GOOGLE’S ORGANIZATIONAL CULTURE AND WORK ENVIRONMENT
Google’s organizational design is an important part of the innovative culture within the company. By investing certain amounts of time and money for innovation growth, Google is able to encourage their employees to create new products and ideas. For example, “technical employees are required to spend 80% of their time on the core search and advertising businesses, and 20% on technical projects of their own choosing.” One might think that working on a creative technical project is a waste of time and money. However, the small investment has gone a long way, “accounting for half of all new products and features developed during that [six month period].” The pareto principle is especially true for Google since 20%, or smaller chunks of time and money, have resulted in a culture that expresses their need for innovation.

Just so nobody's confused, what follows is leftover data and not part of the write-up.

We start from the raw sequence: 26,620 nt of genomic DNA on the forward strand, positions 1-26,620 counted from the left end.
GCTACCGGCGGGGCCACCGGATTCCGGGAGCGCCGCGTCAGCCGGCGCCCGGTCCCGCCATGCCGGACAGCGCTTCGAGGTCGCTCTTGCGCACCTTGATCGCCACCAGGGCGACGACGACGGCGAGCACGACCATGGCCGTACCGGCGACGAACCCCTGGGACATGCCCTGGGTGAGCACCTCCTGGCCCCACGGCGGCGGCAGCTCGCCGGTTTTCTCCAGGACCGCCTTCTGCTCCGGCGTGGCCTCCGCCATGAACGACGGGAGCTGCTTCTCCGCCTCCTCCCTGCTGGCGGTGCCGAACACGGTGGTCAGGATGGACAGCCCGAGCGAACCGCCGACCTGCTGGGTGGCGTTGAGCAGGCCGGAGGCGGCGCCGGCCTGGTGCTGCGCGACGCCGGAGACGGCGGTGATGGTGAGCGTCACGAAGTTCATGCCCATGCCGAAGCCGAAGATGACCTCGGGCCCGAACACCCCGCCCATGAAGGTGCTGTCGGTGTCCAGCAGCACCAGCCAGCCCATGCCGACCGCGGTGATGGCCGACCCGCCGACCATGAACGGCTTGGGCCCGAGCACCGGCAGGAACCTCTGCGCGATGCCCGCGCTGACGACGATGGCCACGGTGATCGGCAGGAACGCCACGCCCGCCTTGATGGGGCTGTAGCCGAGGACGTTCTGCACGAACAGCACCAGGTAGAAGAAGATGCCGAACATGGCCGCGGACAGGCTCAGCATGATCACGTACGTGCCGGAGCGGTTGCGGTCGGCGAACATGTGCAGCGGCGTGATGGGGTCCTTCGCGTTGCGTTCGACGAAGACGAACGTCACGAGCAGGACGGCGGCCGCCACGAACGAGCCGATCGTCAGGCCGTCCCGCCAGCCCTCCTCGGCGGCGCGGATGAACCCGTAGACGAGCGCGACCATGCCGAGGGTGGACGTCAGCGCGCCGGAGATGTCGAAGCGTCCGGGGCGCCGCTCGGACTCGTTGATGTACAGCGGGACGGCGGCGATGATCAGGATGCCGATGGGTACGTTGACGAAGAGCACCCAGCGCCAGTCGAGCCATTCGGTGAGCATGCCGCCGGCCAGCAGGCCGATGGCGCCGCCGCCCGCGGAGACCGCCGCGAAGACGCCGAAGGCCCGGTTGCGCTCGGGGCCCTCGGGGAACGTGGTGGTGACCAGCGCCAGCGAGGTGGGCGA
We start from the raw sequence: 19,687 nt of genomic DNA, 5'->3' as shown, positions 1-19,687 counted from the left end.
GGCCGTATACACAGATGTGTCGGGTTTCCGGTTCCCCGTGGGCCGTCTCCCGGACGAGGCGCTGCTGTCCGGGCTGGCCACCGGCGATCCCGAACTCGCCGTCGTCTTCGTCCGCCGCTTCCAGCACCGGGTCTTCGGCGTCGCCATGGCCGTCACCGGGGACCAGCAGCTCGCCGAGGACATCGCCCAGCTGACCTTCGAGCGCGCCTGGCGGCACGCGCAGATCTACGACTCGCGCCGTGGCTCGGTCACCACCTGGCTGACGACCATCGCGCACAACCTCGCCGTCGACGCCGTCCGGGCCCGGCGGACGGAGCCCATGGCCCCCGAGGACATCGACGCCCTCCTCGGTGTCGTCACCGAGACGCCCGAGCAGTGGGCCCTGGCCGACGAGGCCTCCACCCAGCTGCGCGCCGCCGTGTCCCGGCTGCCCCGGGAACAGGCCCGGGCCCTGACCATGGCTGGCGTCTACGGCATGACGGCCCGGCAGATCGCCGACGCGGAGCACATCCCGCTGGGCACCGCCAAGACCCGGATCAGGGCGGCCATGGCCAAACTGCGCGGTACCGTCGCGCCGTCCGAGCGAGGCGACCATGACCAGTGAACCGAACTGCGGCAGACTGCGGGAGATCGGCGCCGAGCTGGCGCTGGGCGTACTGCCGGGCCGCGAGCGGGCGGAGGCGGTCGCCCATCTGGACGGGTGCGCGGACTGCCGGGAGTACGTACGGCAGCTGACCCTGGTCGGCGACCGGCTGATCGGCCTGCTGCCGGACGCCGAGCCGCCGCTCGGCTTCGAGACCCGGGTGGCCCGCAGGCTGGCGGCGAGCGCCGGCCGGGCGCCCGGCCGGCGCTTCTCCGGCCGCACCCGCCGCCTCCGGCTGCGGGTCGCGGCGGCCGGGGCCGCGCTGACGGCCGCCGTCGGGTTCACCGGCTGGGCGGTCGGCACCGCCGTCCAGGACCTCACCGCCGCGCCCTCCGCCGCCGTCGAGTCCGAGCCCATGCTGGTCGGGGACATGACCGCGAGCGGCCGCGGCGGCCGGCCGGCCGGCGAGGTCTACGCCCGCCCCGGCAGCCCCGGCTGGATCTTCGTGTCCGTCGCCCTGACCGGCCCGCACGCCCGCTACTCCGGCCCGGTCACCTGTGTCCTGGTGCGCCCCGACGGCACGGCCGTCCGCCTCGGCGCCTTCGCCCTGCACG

Essentially, Google’s human resource department is where its innovation is born. Since the company encourages freedom of thought, anyone has the autonomy to make changes to a current project or start their very own. Rather than being bureaucratic and structured, the culture at Google encourages its employees to concentrate a portion of their time towards anything they deem innovative or value added for the company. Some may say that giving workers the opportunity to work on whatever they want is a waste of time. However, the key ingredient to Google’s success is just that: creating innovative products in an open, free environment.
We think what makes Google so unique is how they allow their employees to not feel obligated finishing a task or project. Yes, Google must have a little structure and organization to be able to delegate roles. However, most of Google’s famous products have been created through this unstructured environment. One of Google’s products that exemplifies their free yet autonomous work environment is YouTube. YouTube acts as a network of video freedom for anyone...
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